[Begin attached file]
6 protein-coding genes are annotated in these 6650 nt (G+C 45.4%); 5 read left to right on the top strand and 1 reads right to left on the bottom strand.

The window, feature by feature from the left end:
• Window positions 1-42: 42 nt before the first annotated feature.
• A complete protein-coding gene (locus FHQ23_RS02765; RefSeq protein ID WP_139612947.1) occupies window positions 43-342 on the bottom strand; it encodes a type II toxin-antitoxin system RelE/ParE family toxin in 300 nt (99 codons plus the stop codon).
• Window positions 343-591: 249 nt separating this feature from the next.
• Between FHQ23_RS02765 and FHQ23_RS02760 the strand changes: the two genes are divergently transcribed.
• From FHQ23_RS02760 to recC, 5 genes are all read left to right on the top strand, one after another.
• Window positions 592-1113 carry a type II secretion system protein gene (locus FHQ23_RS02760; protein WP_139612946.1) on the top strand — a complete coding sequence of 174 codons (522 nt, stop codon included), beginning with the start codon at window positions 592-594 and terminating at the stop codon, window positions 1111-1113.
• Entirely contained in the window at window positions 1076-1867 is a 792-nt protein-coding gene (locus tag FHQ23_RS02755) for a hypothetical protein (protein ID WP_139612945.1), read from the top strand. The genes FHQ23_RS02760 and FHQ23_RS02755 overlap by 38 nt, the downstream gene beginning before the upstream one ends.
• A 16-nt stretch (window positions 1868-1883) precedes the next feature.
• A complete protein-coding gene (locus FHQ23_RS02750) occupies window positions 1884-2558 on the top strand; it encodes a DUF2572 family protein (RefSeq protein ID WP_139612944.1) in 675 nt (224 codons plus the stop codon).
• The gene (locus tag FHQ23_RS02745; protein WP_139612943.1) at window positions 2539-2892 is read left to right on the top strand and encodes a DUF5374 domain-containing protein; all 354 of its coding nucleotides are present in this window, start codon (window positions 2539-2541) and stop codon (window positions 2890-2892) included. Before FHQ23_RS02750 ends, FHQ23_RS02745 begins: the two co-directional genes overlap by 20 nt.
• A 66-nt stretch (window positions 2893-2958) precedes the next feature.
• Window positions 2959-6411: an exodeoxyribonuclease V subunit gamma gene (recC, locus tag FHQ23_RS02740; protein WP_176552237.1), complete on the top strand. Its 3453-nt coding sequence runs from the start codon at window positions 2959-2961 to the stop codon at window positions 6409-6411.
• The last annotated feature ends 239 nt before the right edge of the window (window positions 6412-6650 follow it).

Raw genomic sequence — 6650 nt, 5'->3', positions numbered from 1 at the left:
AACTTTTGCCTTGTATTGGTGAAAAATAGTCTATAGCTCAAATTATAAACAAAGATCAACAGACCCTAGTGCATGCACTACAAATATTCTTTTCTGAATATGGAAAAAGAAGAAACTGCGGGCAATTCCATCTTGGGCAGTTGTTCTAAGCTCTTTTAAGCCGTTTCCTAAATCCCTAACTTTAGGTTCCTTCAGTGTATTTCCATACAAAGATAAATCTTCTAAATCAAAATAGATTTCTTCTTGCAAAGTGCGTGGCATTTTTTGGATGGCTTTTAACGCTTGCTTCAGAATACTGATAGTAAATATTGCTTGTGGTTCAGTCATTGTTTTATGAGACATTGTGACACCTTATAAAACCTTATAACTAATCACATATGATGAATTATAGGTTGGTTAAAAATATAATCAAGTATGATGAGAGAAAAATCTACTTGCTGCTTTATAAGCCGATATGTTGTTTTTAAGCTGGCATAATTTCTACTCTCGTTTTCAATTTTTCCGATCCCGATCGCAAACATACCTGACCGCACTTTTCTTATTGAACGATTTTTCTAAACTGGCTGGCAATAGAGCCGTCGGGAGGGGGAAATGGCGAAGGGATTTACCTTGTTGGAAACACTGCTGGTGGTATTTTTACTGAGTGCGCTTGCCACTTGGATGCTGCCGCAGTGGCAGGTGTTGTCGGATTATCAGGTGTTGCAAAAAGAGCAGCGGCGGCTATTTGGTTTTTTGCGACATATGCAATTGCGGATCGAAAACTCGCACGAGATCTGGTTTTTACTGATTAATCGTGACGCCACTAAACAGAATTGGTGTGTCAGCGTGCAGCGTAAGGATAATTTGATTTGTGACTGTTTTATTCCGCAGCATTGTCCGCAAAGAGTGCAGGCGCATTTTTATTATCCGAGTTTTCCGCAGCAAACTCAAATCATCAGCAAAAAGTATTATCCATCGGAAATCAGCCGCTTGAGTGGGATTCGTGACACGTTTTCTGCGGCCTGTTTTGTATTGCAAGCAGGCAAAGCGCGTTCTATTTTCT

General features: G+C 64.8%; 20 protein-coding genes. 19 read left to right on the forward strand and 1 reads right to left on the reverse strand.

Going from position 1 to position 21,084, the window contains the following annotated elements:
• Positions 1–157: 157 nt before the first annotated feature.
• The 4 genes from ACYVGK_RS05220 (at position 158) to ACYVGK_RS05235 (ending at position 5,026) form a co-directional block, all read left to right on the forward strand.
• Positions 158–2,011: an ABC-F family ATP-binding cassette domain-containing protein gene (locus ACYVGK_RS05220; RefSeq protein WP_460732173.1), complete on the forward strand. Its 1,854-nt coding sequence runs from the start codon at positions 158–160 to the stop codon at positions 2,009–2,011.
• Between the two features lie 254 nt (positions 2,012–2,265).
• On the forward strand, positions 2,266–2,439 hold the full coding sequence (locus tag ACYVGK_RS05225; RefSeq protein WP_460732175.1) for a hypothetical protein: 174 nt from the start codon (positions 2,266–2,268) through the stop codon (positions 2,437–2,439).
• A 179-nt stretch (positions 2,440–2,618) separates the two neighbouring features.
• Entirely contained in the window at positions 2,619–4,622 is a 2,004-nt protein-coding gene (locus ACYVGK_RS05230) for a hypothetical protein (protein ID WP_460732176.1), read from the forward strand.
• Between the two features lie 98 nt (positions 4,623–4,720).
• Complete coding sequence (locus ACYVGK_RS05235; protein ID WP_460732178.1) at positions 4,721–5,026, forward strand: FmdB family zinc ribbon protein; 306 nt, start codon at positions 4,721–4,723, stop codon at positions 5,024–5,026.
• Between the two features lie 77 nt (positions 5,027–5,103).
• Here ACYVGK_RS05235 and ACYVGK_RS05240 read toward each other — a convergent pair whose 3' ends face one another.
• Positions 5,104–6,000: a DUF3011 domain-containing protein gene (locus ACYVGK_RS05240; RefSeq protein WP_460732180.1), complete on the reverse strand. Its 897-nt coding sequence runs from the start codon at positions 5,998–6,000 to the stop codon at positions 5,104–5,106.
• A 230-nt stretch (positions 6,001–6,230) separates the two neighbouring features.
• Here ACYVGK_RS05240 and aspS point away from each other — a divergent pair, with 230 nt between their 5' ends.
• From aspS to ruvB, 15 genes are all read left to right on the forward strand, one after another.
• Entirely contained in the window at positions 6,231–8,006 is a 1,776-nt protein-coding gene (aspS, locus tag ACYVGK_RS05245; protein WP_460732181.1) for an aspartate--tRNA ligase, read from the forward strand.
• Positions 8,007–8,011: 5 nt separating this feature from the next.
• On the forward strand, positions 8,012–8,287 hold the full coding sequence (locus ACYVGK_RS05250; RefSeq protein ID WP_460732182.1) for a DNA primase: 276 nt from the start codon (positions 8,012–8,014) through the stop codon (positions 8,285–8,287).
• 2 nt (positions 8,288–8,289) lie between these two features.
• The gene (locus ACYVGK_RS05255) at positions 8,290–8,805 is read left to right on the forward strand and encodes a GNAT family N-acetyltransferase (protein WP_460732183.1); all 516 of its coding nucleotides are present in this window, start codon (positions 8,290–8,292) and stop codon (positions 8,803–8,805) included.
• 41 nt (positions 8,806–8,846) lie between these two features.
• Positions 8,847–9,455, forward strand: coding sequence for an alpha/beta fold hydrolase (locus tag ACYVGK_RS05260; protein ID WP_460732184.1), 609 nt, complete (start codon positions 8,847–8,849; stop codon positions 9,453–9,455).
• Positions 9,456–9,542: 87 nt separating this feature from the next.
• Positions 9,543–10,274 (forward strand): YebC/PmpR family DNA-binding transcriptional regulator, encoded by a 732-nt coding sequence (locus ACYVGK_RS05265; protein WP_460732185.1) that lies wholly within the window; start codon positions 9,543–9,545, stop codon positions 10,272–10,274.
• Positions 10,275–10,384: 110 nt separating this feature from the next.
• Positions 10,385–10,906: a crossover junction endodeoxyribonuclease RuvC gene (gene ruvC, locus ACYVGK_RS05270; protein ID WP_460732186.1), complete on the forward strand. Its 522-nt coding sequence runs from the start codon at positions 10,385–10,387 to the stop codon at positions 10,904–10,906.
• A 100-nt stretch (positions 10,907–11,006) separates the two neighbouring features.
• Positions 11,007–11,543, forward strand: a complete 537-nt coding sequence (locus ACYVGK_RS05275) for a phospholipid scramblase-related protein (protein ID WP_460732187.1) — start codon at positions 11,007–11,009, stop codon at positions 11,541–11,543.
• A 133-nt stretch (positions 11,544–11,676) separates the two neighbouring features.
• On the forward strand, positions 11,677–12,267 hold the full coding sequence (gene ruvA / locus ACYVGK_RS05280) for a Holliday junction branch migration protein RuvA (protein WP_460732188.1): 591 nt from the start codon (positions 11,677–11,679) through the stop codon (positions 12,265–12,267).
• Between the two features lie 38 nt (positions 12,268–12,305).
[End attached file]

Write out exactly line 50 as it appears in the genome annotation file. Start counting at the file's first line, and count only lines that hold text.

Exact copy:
• Between the two features lie 38 nt (positions 12,268–12,305).